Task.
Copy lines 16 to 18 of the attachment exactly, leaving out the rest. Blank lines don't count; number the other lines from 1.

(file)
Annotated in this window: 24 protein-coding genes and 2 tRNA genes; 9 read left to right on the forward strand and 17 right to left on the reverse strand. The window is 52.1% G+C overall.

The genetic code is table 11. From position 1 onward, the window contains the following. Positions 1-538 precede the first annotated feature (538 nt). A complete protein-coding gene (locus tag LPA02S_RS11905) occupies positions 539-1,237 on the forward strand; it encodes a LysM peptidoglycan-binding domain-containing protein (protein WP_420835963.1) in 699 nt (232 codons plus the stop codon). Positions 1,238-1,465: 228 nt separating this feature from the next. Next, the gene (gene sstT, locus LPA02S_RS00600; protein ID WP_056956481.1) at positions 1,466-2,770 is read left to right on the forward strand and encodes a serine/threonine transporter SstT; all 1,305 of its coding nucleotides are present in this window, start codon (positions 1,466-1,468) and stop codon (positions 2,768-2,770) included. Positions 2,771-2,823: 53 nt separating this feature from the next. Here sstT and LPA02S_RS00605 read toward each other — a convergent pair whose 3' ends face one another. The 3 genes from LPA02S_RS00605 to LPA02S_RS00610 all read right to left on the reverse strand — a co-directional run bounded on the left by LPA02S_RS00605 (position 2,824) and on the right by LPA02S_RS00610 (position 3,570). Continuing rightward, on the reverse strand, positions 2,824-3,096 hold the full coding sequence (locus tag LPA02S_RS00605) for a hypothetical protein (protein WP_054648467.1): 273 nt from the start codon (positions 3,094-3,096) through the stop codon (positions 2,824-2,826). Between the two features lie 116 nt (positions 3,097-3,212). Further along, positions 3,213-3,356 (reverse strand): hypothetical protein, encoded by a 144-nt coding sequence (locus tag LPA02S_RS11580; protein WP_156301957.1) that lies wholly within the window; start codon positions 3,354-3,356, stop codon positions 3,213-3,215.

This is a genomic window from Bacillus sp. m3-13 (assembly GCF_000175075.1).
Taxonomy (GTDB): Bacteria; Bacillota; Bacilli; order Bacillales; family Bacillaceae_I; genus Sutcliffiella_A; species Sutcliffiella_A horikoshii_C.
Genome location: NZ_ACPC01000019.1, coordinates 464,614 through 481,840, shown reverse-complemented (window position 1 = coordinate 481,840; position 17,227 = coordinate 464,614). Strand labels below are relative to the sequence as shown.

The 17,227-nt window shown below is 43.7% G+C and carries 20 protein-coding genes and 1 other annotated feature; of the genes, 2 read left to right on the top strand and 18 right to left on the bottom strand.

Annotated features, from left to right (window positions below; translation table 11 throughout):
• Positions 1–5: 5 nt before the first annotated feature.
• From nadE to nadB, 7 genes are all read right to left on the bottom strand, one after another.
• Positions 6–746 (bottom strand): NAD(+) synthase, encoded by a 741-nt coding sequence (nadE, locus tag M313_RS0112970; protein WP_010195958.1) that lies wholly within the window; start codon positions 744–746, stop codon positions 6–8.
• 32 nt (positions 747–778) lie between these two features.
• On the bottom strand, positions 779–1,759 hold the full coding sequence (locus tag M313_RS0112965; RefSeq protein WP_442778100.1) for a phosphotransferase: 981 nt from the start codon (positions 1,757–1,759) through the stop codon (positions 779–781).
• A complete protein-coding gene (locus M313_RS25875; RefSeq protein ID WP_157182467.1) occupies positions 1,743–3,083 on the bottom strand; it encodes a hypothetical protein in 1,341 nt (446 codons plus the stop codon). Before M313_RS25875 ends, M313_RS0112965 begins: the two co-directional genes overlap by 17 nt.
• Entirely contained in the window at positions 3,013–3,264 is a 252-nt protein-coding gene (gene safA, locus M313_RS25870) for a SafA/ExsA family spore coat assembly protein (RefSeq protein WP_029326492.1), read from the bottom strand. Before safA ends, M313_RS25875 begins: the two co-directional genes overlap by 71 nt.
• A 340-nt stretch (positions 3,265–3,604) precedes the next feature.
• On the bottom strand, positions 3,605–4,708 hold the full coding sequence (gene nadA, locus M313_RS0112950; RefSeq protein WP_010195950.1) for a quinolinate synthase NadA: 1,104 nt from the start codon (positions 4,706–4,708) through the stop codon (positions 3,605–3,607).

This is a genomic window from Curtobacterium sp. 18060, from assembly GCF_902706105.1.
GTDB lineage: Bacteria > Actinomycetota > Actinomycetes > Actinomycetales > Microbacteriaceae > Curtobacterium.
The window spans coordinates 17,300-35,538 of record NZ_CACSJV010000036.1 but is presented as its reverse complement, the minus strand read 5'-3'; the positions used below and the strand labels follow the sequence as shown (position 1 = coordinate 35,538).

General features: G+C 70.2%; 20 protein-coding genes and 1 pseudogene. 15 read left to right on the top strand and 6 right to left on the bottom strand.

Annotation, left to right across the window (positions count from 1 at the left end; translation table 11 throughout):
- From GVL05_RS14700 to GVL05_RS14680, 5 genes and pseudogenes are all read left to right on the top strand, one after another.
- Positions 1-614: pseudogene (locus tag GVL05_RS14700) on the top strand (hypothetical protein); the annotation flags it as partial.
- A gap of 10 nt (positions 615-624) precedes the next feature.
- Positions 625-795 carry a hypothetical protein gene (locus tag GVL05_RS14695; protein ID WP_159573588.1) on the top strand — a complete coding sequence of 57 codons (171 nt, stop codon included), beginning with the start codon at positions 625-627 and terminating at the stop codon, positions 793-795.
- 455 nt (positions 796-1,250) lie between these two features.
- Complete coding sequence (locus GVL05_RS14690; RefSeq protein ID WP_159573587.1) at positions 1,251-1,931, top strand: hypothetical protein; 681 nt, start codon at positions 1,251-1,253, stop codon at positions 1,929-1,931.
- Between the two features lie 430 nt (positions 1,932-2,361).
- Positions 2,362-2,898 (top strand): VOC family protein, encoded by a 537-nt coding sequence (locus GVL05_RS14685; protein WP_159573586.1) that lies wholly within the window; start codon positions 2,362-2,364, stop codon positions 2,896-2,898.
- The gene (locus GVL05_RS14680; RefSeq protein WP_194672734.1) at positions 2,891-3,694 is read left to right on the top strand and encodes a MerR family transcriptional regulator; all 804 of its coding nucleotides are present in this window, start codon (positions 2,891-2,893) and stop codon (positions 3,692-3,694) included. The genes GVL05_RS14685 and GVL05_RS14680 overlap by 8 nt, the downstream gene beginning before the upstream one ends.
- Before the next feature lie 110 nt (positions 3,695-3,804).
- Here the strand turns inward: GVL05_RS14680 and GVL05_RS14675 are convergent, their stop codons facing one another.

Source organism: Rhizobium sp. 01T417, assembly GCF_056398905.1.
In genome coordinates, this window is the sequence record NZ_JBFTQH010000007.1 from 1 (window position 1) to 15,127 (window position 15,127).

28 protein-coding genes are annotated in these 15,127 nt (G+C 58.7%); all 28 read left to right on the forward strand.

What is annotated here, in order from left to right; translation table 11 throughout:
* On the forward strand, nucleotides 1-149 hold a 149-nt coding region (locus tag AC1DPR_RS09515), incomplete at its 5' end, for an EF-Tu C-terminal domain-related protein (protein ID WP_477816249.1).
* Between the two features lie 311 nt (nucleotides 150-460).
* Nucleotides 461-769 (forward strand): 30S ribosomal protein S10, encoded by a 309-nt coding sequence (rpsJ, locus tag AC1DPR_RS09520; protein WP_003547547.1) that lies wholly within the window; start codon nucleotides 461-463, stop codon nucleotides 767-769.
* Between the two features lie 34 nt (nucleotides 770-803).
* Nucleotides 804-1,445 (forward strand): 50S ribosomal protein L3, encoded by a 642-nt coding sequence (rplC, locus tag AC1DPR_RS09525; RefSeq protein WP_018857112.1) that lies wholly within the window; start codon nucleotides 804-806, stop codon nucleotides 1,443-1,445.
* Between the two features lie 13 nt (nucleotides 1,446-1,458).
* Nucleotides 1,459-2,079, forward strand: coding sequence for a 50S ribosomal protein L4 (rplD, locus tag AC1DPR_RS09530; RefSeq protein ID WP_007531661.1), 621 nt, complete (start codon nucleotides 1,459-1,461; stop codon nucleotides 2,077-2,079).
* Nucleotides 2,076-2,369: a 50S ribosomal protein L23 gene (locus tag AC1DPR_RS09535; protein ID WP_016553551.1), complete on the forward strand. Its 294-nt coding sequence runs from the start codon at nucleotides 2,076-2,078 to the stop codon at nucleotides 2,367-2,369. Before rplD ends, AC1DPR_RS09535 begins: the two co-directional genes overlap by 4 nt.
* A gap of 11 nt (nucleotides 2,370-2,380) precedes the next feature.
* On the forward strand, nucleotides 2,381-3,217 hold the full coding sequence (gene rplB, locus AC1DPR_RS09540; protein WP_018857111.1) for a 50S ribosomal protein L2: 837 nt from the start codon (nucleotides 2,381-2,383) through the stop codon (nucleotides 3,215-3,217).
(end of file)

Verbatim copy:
• On the bottom strand, positions 3,605–4,708 hold the full coding sequence (gene nadA, locus M313_RS0112950; RefSeq protein WP_010195950.1) for a quinolinate synthase NadA: 1,104 nt from the start codon (positions 4,706–4,708) through the stop codon (positions 3,605–3,607).

This is a genomic window from Curtobacterium sp. 18060, from assembly GCF_902706105.1.
GTDB lineage: Bacteria > Actinomycetota > Actinomycetes > Actinomycetales > Microbacteriaceae > Curtobacterium.